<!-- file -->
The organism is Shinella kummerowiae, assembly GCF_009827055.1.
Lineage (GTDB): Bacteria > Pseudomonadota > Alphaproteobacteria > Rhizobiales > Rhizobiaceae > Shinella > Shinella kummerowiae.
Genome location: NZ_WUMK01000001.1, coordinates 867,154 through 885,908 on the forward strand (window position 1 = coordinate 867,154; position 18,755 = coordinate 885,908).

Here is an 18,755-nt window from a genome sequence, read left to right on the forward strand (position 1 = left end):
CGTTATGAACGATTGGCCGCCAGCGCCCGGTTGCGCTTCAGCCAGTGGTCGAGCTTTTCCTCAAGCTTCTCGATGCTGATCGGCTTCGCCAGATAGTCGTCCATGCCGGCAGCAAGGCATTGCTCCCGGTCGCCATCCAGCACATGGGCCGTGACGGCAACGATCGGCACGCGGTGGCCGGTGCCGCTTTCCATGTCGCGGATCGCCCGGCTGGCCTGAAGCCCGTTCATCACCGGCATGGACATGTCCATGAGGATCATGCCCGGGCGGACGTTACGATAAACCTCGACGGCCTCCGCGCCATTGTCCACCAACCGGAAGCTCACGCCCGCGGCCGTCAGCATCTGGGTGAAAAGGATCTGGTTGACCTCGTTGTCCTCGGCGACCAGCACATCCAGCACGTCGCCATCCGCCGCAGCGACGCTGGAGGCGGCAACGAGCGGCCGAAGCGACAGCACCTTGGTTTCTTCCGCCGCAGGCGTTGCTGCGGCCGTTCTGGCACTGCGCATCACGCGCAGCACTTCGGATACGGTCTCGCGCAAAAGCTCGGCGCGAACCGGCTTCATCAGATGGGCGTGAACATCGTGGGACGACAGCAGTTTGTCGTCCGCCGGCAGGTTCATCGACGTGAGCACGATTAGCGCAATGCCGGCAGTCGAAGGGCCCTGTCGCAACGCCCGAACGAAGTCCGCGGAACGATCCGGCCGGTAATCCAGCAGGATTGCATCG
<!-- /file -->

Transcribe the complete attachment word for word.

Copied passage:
The organism is Shinella kummerowiae, assembly GCF_009827055.1.
Lineage (GTDB): Bacteria > Pseudomonadota > Alphaproteobacteria > Rhizobiales > Rhizobiaceae > Shinella > Shinella kummerowiae.
Genome location: NZ_WUMK01000001.1, coordinates 867,154 through 885,908 on the forward strand (window position 1 = coordinate 867,154; position 18,755 = coordinate 885,908).

Here is an 18,755-nt window from a genome sequence, read left to right on the forward strand (position 1 = left end):
CGTTATGAACGATTGGCCGCCAGCGCCCGGTTGCGCTTCAGCCAGTGGTCGAGCTTTTCCTCAAGCTTCTCGATGCTGATCGGCTTCGCCAGATAGTCGTCCATGCCGGCAGCAAGGCATTGCTCCCGGTCGCCATCCAGCACATGGGCCGTGACGGCAACGATCGGCACGCGGTGGCCGGTGCCGCTTTCCATGTCGCGGATCGCCCGGCTGGCCTGAAGCCCGTTCATCACCGGCATGGACATGTCCATGAGGATCATGCCCGGGCGGACGTTACGATAAACCTCGACGGCCTCCGCGCCATTGTCCACCAACCGGAAGCTCACGCCCGCGGCCGTCAGCATCTGGGTGAAAAGGATCTGGTTGACCTCGTTGTCCTCGGCGACCAGCACATCCAGCACGTCGCCATCCGCCGCAGCGACGCTGGAGGCGGCAACGAGCGGCCGAAGCGACAGCACCTTGGTTTCTTCCGCCGCAGGCGTTGCTGCGGCCGTTCTGGCACTGCGCATCACGCGCAGCACTTCGGATACGGTCTCGCGCAAAAGCTCGGCGCGAACCGGCTTCATCAGATGGGCGTGAACATCGTGGGACGACAGCAGTTTGTCGTCCGCCGGCAGGTTCATCGACGTGAGCACGATTAGCGCAATGCCGGCAGTCGAAGGGCCCTGTCGCAACGCCCGAACGAAGTCCGCGGAACGATCCGGCCGGTAATCCAGCAGGATTGCATCG